This morning I testified before the Senate Armed Services Committee (SASC) on our budget plan for 2014 and the continuing effects of sequestration. The following is my opening statement:
Chairman Levin, Senator Inhofe, and distinguished members of the committee thank you for the opportunity to testify on the short and long term effects of sequestration, and our perspective on the Strategic Choices And Management Review. This morning I will address two main points: Our budget situation and plan for FY14, and near & long-term impacts of sequestration.
Mr. Chairman, presence- that remains the mandate of our Navy. We have to operate forward where it matters, and be ready when it matters. And we have to be able to respond to contingencies. Recent events this year alone have clearly demonstrated our ability to do that – Navy assets were on station within a few days, wherever needed, and offered options to the president when the situation in North Korea, Egypt and Syria dictated. This ability to be present reassures our allies, and ensures that U.S. interests around the world are properly served.
OUR BUDGET STRATEGY FOR FY 14
In fiscal year 2014, sequestration will further reduce our readiness and surely reduce our ship and aircraft investment. The Budget Control Act revised discretionary caps will preclude our ability to execute the 2012 defense strategic guidance in both the near term and the long term. Restrictions associated with a continuing resolution preclude transferring funds across programs, increasing needed program quantities and starting important new programs.
The impacts of sequestration will be realized in 2 main categories: readiness and investment.
There are several operational impacts, but the most concerning to me is that the reductions in operations and maintenance will result in only 1 non-deployed carrier strike group and 1 amphibious ready group trained and ready for contingency response. Our covenant with the combatant commanders is to have at least 2 CSG and 2 ARG deployed, and another three of each in or around the continental United States, ready to respond to a crisis on short notice. So, for example, right now we have one CSG deployed in both the Arabian Gulf and Western Pacific, and our one response CSG, Nimitz, is in the Eastern Mediterranean. Consequently, because of fiscal limitations we do not currently have another CSG trained and ready to respond on short notice in case of a contingency. We’re tapped out.
We will be forced to cancel aircraft and ship maintenance. This will inevitably lead to reduced life of our ships and aircraft.
Ashore, we will conduct only safety-essential renovation of facilities, further increasing the large backlog in that area. We will be compelled to keep a hiring freeze in place for most Civilian positions that will further degrade the distribution of skill, experience and balance in our Civilian force, which is so critical.
We will not be able to use prior-year funds to mitigate sequestration cuts in our investment accounts, as we did in FY 2013.
Without congressional action, we will be required to cancel planned procurement of a Virginia-class submarine, a littoral combat ship, and an afloat forward staging base (ship). And, we will be forced to delay the delivery of the next aircraft carrier, the Ford, and delay the mid-life overhaul of the aircraft carrier George Washington.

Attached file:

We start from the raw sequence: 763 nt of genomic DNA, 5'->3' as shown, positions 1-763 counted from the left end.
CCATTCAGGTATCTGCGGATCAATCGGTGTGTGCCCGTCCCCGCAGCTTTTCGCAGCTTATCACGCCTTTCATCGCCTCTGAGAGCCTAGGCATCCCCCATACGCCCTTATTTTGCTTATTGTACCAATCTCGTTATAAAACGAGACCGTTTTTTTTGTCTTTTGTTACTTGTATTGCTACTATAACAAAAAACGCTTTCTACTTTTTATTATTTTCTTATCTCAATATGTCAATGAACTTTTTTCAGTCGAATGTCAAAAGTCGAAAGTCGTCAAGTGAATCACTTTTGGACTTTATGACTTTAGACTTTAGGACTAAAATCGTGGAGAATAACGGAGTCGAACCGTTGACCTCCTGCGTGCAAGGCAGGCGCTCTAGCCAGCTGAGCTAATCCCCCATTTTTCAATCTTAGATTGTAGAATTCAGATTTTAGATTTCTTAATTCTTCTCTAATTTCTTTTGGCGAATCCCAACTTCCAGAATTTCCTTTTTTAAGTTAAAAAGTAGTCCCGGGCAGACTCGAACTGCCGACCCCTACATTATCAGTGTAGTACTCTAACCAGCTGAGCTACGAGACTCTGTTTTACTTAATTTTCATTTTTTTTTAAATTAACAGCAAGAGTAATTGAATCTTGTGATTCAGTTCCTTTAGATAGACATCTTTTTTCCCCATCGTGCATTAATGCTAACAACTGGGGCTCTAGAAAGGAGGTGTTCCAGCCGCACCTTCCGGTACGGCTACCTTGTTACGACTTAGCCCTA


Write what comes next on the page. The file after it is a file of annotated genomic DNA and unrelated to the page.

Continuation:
Also, we will cancel procurement of at least 11 tactical aircraft.
Mr. Chairman, the key to a balanced portfolio is a spending bill, and secondarily the option to propose (to congress) the transfer of money between accounts. This would at least enable us to pursue innovative acquisition approaches, start new projects, increase production quantities, and complete ships we have under construction.
Just to meet minimal readiness needs, we need to transfer/reprogram about $1 billion into the Operations and Maintenance account and $1 billion into our procurement accounts, mostly for shipbuilding. We need to do this by January.
LONG-TERM IMPACTS OF SEQUESTRATION
After the SCMR was completed, our focus has been on crafting a balanced portfolio of programs within the fiscal guidance provided.
Further details of this are outlined in detail in my written statement which I request be entered for the record.
In summary, we will maintain a credible and modern sea-based strategic deterrent, maximize forward presence to the extent we can using ready deployed forces, and continue investing in asymmetric capabilities while, with the committee’s help, we’ll do our best to sustain a relevant industrial base.
However, there are several missions and needed capabilities, specified in the defense strategic guidance, that we cannot perform or keep on pace. These are detailed in my written statement.
Applying one fiscal and programmatic scenario, we would result in a fleet of about 255 ships in 2020, that’s about 30 less than today, about 40 less than planned in our PB-14 submission and 51 less than our force structure assessment – 306 ships.
Mr. Chairman, I understand the pressing need for our nation to get its fiscal house in order. I am “on board” in that endeavor, but it is imperative we do so in a thoughtful manner to ensure we sustain appropriate warfighting capability, appropriate forward presence, and be ready – the attributes we depend on from our Navy.
I look forward to working with the Congress to find solutions that will ensure our Navy retains the ability to organize, train, and equip these great Sailors, Civilians and their families in defense of our nation. Thank you.
JONATHAN W. GREENERT
ADMIRAL, U.S. NAVY